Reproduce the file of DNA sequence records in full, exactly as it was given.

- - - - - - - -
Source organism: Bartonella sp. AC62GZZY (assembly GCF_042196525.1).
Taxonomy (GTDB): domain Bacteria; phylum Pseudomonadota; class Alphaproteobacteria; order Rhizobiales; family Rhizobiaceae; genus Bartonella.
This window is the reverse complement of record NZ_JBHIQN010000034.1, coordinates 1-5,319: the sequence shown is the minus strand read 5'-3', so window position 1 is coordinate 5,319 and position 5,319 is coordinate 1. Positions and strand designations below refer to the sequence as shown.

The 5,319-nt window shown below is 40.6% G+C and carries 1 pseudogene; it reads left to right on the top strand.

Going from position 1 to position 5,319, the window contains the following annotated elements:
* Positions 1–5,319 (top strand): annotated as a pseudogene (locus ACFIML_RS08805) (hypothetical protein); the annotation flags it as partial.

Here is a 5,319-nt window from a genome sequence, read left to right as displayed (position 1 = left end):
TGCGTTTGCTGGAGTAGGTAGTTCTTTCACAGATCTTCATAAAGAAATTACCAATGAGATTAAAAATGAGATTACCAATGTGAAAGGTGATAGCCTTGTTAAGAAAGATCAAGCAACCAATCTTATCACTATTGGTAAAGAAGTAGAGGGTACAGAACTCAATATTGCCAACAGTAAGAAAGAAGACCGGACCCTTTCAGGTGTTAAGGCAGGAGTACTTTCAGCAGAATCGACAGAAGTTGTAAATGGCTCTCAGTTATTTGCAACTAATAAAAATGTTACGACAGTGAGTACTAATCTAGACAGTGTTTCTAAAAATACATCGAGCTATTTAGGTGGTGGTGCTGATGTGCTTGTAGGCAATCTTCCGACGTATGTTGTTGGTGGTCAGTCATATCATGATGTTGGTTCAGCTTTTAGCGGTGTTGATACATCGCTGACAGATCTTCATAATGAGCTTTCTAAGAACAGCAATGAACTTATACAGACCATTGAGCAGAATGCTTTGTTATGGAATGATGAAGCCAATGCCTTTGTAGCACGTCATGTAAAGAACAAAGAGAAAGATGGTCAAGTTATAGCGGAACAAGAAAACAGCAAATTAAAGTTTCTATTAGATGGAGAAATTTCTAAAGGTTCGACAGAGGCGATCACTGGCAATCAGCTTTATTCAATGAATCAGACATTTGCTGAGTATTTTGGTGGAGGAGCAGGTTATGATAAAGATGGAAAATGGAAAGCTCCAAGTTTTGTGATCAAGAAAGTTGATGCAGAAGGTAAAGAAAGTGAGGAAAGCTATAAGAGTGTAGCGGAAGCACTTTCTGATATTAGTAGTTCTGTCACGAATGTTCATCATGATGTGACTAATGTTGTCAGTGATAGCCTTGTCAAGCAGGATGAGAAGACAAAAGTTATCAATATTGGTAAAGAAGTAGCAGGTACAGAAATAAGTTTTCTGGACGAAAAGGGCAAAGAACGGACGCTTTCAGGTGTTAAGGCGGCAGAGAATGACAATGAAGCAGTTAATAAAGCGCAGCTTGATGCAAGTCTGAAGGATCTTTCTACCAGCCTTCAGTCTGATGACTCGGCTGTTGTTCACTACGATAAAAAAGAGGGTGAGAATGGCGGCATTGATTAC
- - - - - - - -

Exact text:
Source organism: Bartonella sp. AC62GZZY (assembly GCF_042196525.1).
Taxonomy (GTDB): domain Bacteria; phylum Pseudomonadota; class Alphaproteobacteria; order Rhizobiales; family Rhizobiaceae; genus Bartonella.
This window is the reverse complement of record NZ_JBHIQN010000034.1, coordinates 1-5,319: the sequence shown is the minus strand read 5'-3', so window position 1 is coordinate 5,319 and position 5,319 is coordinate 1. Positions and strand designations below refer to the sequence as shown.

The 5,319-nt window shown below is 40.6% G+C and carries 1 pseudogene; it reads left to right on the top strand.

Going from position 1 to position 5,319, the window contains the following annotated elements:
* Positions 1–5,319 (top strand): annotated as a pseudogene (locus ACFIML_RS08805) (hypothetical protein); the annotation flags it as partial.

Here is a 5,319-nt window from a genome sequence, read left to right as displayed (position 1 = left end):
TGCGTTTGCTGGAGTAGGTAGTTCTTTCACAGATCTTCATAAAGAAATTACCAATGAGATTAAAAATGAGATTACCAATGTGAAAGGTGATAGCCTTGTTAAGAAAGATCAAGCAACCAATCTTATCACTATTGGTAAAGAAGTAGAGGGTACAGAACTCAATATTGCCAACAGTAAGAAAGAAGACCGGACCCTTTCAGGTGTTAAGGCAGGAGTACTTTCAGCAGAATCGACAGAAGTTGTAAATGGCTCTCAGTTATTTGCAACTAATAAAAATGTTACGACAGTGAGTACTAATCTAGACAGTGTTTCTAAAAATACATCGAGCTATTTAGGTGGTGGTGCTGATGTGCTTGTAGGCAATCTTCCGACGTATGTTGTTGGTGGTCAGTCATATCATGATGTTGGTTCAGCTTTTAGCGGTGTTGATACATCGCTGACAGATCTTCATAATGAGCTTTCTAAGAACAGCAATGAACTTATACAGACCATTGAGCAGAATGCTTTGTTATGGAATGATGAAGCCAATGCCTTTGTAGCACGTCATGTAAAGAACAAAGAGAAAGATGGTCAAGTTATAGCGGAACAAGAAAACAGCAAATTAAAGTTTCTATTAGATGGAGAAATTTCTAAAGGTTCGACAGAGGCGATCACTGGCAATCAGCTTTATTCAATGAATCAGACATTTGCTGAGTATTTTGGTGGAGGAGCAGGTTATGATAAAGATGGAAAATGGAAAGCTCCAAGTTTTGTGATCAAGAAAGTTGATGCAGAAGGTAAAGAAAGTGAGGAAAGCTATAAGAGTGTAGCGGAAGCACTTTCTGATATTAGTAGTTCTGTCACGAATGTTCATCATGATGTGACTAATGTTGTCAGTGATAGCCTTGTCAAGCAGGATGAGAAGACAAAAGTTATCAATATTGGTAAAGAAGTAGCAGGTACAGAAATAAGTTTTCTGGACGAAAAGGGCAAAGAACGGACGCTTTCAGGTGTTAAGGCGGCAGAGAATGACAATGAAGCAGTTAATAAAGCGCAGCTTGATGCAAGTCTGAAGGATCTTTCTACCAGCCTTCAGTCTGATGACTCGGCTGTTGTTCACTACGATAAAAAAGAGGGTGAGAATGGCGGCATTGATTAC